Morris 45: Fast and Luxurious
This iteration of Chuck Paine's ocean racer adds performance and comfort. "Boat Review" from our May 2008 issue.
Morris Yachts' first 45-footer, built in 2000, was designed by Chuck Paine to provide a luxurious cruising interior within a stiff and lightweight speedster for the purposes of ocean racing. It was a successful design on the racecourse, but the deep draft limited coastal-cruising destinations. A new Morris 45 seeks to balance spirited performance with a more cruising-friendly design. Chuck Paine's beautifully fair hull, with its long waterline, remains intact in the new iteration, but the deck mold, keel, and interior have been completely redesigned.
Two variations of the new Morris 45 are available. The owner of the boat we tested during CW's Boat of the Year program last October is serious about racing, so he chose a high-aspect carbon-fiber rudder, a Jim Taylor-designed keel, and the tall rig. With a growing family, however, he also needed the comfortable cruising platform provided by the 45's interior amenities.
Morris Yachts has a well-deserved reputation for high-quality construction. The 45's hull and deck are vacuum-bagged E-glass with Kevlar reinforcement over Core-Cell. It's light but extremely durable: This is no throwaway raceboat nor high-volume production boat built to a price point. The best materials are combined with traditional construction practices-like a through-bolted hull/deck joint, beefy backing plates, and tabbed bulkheads-in a yacht intended to last for generations.
The redesigned deck has a larger cockpit, with a wraparound coaming; more headroom under the coachroof; and a wider trunk cabin than the previous iteration. I was particularly impressed with the companionway, which features brass tracks for the brass-edged drop boards, a stainless-steel chafe guard on the threshold, a hand-bearing compass mounted just inside, and the best hatch-locking system I've ever seen. Bluewater boats need a latch in the sliding hatch that's easy to open both by the off watch from below and by the crew in the cockpit and yet stays positively closed in the event of boarding waves. For security, it must also be lockable. The Morris design is elegant, beautiful, and seaworthy.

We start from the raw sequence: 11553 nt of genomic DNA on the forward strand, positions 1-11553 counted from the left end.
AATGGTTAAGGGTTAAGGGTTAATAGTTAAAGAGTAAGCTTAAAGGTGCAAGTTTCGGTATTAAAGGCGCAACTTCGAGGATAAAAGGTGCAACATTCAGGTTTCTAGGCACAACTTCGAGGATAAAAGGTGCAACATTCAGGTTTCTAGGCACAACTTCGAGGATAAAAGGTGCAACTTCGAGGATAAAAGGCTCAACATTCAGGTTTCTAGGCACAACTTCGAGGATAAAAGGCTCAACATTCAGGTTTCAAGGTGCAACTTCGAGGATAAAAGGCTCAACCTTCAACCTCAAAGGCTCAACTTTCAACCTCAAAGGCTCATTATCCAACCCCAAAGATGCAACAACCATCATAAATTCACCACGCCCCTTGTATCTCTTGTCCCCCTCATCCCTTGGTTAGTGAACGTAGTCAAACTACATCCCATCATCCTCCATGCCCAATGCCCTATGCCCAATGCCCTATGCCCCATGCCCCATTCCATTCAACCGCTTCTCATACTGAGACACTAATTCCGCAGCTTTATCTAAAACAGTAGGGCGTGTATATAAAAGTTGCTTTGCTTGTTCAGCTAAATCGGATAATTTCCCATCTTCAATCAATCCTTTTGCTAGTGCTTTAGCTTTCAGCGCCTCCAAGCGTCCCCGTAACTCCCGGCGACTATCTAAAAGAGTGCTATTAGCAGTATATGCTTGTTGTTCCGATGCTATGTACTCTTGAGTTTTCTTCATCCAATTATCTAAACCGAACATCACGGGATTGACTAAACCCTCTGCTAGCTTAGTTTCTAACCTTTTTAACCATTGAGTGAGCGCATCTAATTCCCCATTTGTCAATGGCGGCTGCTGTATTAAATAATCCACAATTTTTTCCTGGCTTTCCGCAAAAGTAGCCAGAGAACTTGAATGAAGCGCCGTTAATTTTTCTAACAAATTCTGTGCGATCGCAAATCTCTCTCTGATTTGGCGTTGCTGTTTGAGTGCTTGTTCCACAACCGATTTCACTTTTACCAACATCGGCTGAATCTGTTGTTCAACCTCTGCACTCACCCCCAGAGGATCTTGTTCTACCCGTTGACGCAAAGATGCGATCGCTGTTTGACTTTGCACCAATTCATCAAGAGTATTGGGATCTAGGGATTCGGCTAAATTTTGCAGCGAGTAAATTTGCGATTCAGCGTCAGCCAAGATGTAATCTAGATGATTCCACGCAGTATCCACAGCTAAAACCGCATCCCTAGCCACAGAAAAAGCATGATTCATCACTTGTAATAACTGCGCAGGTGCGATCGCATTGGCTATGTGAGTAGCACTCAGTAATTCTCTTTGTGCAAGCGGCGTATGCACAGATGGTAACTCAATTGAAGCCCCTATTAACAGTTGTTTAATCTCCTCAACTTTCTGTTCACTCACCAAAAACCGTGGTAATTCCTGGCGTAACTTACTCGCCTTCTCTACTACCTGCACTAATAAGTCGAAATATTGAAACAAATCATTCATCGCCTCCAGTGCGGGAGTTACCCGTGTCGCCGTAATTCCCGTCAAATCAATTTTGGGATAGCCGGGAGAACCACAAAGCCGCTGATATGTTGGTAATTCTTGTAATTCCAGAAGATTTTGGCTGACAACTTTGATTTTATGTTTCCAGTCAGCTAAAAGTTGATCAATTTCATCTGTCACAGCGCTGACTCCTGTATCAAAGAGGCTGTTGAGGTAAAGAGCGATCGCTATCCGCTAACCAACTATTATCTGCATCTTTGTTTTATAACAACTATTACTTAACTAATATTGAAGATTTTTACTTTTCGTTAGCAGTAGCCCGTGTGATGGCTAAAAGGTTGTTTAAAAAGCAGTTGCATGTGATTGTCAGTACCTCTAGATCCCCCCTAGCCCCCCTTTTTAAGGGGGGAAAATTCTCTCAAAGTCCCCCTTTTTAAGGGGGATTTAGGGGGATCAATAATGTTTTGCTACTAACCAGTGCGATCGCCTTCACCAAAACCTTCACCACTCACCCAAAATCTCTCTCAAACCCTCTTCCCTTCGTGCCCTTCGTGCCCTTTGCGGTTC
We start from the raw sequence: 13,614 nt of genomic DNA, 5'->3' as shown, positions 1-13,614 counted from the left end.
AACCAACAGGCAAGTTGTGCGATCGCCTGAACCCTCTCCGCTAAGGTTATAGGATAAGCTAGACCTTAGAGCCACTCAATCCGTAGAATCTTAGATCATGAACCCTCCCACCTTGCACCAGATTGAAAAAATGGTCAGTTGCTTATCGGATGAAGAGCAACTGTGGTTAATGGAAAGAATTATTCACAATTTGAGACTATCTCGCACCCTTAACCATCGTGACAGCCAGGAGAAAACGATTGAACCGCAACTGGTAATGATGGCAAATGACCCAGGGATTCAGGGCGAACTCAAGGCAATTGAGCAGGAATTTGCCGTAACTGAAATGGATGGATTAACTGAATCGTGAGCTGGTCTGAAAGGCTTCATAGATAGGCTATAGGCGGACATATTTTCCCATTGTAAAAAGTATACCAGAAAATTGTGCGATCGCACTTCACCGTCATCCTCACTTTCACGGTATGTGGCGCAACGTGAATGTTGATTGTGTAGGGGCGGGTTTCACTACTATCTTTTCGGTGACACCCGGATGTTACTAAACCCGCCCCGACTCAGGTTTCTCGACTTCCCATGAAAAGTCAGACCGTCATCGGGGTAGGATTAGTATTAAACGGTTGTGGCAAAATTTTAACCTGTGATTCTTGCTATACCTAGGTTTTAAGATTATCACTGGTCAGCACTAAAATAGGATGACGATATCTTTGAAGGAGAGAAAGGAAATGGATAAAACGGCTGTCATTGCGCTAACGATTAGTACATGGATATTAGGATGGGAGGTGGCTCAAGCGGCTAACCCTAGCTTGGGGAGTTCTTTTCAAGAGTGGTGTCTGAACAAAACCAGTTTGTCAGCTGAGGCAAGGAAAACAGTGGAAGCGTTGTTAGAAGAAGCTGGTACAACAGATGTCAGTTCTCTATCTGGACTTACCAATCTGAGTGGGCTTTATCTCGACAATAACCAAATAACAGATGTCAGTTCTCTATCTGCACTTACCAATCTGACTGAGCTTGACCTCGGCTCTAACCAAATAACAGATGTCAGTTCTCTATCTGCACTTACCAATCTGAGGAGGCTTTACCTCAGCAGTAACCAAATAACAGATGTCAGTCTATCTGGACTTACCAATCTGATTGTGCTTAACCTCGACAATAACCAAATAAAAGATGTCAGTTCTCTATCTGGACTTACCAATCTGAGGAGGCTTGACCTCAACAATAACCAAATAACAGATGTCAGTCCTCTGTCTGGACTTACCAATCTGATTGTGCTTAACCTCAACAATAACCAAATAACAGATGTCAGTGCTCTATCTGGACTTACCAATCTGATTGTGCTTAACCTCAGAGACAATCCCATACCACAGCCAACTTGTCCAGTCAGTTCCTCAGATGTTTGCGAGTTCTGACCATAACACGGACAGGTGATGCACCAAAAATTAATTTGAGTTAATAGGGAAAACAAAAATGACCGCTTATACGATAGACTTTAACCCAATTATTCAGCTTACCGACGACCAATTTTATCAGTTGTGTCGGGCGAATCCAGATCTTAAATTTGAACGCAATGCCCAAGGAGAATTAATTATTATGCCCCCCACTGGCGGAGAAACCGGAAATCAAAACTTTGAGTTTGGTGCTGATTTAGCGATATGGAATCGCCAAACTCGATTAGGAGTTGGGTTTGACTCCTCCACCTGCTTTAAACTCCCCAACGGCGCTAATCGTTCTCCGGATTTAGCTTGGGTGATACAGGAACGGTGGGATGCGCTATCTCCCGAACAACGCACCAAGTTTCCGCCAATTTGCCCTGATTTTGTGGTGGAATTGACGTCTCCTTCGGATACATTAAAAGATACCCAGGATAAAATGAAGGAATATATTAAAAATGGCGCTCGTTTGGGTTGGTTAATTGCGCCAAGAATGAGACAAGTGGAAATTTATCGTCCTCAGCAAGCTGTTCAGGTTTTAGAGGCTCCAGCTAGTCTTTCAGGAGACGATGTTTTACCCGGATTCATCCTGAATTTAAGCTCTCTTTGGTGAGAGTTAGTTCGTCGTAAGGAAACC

Mainsheet and traveler controls are on either side of the companionway under the low dodger. In the cockpit and on deck, excellent nonskid, well-placed handrails, and multiple harness/jackline attachment points are marks of a true passagemaker.
On the boat we sailed, the headsail-trimming system, which clears the side decks of genoa tracks and cars, borrows from ocean racers: It employs an infinitely adjustable floating-lead system near the shrouds. On the bow, racing and cruising necessities peacefully coexist: A beefy anchor roller and ground tackle share space with a removable carbon bowsprit and a through-deck Reckmann roller furler.
Below, the gleaming varnish and matte ash ceilings-classic Morris-will take your breath away. The elegant interior has been cleverly engineered for weight savings using cored joinery and a cored cabin sole, at no expense whatsoever to the unmistakably Down East good looks.